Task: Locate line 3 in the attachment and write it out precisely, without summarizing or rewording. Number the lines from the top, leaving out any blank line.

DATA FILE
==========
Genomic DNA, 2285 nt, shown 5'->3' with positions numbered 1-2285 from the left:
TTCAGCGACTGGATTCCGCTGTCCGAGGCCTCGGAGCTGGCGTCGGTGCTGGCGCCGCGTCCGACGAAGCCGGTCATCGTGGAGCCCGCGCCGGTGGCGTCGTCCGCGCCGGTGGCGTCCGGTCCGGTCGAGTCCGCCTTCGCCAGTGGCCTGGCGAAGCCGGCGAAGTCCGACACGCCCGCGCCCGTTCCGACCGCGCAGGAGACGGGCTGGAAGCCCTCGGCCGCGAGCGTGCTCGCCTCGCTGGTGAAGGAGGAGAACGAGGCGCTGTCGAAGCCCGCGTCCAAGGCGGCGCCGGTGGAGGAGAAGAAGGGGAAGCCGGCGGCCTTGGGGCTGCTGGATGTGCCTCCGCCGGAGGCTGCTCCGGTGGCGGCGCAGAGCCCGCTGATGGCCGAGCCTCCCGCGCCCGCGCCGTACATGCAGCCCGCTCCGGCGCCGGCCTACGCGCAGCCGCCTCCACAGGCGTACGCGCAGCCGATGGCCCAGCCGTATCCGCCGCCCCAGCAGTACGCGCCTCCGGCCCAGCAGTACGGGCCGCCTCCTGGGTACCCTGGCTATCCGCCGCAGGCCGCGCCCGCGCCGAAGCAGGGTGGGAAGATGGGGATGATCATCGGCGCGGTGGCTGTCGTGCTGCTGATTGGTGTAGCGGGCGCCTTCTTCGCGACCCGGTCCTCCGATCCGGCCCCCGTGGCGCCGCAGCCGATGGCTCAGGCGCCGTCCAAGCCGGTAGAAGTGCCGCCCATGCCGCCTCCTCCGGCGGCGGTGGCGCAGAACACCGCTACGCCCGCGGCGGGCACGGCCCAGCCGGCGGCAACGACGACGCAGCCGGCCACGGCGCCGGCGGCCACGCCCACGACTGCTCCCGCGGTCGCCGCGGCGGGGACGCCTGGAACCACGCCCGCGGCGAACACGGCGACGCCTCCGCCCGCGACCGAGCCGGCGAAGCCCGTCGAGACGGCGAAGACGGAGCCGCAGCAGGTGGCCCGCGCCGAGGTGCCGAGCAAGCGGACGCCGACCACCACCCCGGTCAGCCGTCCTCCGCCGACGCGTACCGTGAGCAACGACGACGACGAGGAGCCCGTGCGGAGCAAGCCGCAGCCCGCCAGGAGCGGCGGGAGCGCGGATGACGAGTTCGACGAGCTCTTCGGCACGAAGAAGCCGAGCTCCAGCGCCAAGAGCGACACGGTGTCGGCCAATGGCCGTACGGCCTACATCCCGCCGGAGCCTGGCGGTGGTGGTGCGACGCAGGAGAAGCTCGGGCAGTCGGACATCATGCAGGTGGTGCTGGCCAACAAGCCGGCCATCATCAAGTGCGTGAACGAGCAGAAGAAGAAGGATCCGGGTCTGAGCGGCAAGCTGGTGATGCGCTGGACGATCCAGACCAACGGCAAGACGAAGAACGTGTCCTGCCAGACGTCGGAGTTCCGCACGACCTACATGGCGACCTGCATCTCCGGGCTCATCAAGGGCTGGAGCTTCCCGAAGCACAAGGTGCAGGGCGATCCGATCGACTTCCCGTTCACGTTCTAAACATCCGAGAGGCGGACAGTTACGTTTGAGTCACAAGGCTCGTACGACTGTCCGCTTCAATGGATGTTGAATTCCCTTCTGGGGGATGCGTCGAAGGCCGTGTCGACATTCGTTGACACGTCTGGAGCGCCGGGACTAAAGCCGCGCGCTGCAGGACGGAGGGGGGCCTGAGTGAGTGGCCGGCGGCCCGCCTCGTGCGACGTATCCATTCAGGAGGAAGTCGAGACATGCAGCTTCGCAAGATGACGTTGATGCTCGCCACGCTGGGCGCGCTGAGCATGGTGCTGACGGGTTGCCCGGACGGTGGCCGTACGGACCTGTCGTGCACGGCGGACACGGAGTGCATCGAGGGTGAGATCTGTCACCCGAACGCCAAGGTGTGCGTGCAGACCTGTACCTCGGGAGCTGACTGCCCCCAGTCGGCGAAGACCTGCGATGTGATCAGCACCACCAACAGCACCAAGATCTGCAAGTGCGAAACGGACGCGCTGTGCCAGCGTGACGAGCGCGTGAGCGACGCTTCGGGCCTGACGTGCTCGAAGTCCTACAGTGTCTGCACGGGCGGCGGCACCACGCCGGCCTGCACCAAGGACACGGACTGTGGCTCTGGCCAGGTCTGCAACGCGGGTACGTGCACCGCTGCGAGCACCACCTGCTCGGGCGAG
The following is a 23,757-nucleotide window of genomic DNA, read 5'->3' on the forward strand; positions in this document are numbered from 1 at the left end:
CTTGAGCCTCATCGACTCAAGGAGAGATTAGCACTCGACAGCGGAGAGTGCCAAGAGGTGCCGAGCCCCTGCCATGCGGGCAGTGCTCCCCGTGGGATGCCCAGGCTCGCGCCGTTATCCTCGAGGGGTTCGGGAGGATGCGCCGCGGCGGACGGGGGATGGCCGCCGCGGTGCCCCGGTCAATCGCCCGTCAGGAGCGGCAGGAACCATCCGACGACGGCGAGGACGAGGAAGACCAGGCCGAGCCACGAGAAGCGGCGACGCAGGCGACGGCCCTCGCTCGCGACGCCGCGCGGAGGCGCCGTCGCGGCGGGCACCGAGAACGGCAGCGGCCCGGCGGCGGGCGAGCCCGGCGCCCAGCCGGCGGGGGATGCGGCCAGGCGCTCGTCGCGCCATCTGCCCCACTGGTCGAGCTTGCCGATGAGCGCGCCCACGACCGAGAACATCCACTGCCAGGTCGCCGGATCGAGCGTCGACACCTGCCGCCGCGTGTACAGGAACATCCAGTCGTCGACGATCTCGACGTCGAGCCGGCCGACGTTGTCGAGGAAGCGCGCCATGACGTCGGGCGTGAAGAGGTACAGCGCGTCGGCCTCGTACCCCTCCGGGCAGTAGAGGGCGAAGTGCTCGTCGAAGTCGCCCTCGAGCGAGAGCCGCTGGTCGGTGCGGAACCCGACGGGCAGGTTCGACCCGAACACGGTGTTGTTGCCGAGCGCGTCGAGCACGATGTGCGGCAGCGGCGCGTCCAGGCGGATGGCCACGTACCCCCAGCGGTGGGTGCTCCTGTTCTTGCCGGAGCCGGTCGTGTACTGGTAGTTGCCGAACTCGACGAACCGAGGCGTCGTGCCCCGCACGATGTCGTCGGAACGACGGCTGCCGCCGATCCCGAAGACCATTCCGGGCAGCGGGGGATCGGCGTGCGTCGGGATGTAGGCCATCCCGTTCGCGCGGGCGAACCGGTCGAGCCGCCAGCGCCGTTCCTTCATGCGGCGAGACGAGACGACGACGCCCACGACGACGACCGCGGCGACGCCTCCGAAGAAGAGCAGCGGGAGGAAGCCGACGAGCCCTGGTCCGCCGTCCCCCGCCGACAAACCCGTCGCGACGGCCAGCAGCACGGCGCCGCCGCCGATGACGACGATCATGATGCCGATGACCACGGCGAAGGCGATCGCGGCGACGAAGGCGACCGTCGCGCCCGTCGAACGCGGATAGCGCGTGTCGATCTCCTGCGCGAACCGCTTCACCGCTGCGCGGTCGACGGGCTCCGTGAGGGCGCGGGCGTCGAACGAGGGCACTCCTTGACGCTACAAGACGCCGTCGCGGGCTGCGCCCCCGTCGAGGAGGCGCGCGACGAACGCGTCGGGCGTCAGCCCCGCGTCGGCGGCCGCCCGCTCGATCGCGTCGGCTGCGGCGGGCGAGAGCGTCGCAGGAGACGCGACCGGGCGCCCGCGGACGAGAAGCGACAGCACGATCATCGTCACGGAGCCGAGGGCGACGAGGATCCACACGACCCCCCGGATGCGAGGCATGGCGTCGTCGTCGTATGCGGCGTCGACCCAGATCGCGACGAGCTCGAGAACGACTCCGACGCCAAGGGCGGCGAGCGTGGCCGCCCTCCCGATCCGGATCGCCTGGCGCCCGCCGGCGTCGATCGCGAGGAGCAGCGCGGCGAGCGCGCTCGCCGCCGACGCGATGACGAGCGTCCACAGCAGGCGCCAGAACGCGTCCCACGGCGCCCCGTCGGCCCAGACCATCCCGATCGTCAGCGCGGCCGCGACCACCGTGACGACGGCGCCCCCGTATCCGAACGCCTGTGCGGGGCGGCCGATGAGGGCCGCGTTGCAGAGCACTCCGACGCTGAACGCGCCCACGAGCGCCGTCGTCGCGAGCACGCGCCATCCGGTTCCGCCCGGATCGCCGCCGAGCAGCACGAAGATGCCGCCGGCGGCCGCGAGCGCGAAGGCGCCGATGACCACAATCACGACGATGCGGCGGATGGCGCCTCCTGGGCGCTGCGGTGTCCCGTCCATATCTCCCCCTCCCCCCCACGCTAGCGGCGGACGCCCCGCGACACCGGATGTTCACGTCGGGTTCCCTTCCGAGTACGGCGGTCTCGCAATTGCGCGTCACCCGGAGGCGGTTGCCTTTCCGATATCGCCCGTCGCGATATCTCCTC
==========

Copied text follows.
The following is a 23,757-nucleotide window of genomic DNA, read 5'->3' on the forward strand; positions in this document are numbered from 1 at the left end: